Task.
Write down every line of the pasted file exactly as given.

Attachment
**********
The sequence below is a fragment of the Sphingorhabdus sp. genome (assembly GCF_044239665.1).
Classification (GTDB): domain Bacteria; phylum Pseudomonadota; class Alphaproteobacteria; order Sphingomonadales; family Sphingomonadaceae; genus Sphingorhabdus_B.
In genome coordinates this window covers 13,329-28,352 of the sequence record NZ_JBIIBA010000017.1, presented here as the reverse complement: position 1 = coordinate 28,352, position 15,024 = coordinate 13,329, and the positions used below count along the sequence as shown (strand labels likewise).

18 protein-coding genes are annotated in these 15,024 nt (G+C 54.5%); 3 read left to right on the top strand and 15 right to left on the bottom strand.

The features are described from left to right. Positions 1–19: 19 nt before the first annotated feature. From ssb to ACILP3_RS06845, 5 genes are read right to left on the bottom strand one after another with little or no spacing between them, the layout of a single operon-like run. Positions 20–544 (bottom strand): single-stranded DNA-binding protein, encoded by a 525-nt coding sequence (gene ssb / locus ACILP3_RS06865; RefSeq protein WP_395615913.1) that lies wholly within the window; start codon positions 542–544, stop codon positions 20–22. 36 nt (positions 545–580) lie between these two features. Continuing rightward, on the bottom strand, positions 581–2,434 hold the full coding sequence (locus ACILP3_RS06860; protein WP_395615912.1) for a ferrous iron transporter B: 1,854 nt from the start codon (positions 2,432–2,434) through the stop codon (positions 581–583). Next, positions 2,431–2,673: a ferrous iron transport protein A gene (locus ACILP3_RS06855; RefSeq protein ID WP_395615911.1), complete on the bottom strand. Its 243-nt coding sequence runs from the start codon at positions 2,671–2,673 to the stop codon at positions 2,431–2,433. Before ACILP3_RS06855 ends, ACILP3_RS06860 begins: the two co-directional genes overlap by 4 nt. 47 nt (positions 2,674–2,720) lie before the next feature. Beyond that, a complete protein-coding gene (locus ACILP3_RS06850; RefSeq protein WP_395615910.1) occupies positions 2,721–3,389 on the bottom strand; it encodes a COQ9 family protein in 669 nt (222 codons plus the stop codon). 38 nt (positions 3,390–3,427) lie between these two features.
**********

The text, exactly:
The sequence below is a fragment of the Sphingorhabdus sp. genome (assembly GCF_044239665.1).
Classification (GTDB): domain Bacteria; phylum Pseudomonadota; class Alphaproteobacteria; order Sphingomonadales; family Sphingomonadaceae; genus Sphingorhabdus_B.
In genome coordinates this window covers 13,329-28,352 of the sequence record NZ_JBIIBA010000017.1, presented here as the reverse complement: position 1 = coordinate 28,352, position 15,024 = coordinate 13,329, and the positions used below count along the sequence as shown (strand labels likewise).

18 protein-coding genes are annotated in these 15,024 nt (G+C 54.5%); 3 read left to right on the top strand and 15 right to left on the bottom strand.

The features are described from left to right. Positions 1–19: 19 nt before the first annotated feature. From ssb to ACILP3_RS06845, 5 genes are read right to left on the bottom strand one after another with little or no spacing between them, the layout of a single operon-like run. Positions 20–544 (bottom strand): single-stranded DNA-binding protein, encoded by a 525-nt coding sequence (gene ssb / locus ACILP3_RS06865; RefSeq protein WP_395615913.1) that lies wholly within the window; start codon positions 542–544, stop codon positions 20–22. 36 nt (positions 545–580) lie between these two features. Continuing rightward, on the bottom strand, positions 581–2,434 hold the full coding sequence (locus ACILP3_RS06860; protein WP_395615912.1) for a ferrous iron transporter B: 1,854 nt from the start codon (positions 2,432–2,434) through the stop codon (positions 581–583). Next, positions 2,431–2,673: a ferrous iron transport protein A gene (locus ACILP3_RS06855; RefSeq protein ID WP_395615911.1), complete on the bottom strand. Its 243-nt coding sequence runs from the start codon at positions 2,671–2,673 to the stop codon at positions 2,431–2,433. Before ACILP3_RS06855 ends, ACILP3_RS06860 begins: the two co-directional genes overlap by 4 nt. 47 nt (positions 2,674–2,720) lie before the next feature. Beyond that, a complete protein-coding gene (locus ACILP3_RS06850; RefSeq protein WP_395615910.1) occupies positions 2,721–3,389 on the bottom strand; it encodes a COQ9 family protein in 669 nt (222 codons plus the stop codon). 38 nt (positions 3,390–3,427) lie between these two features.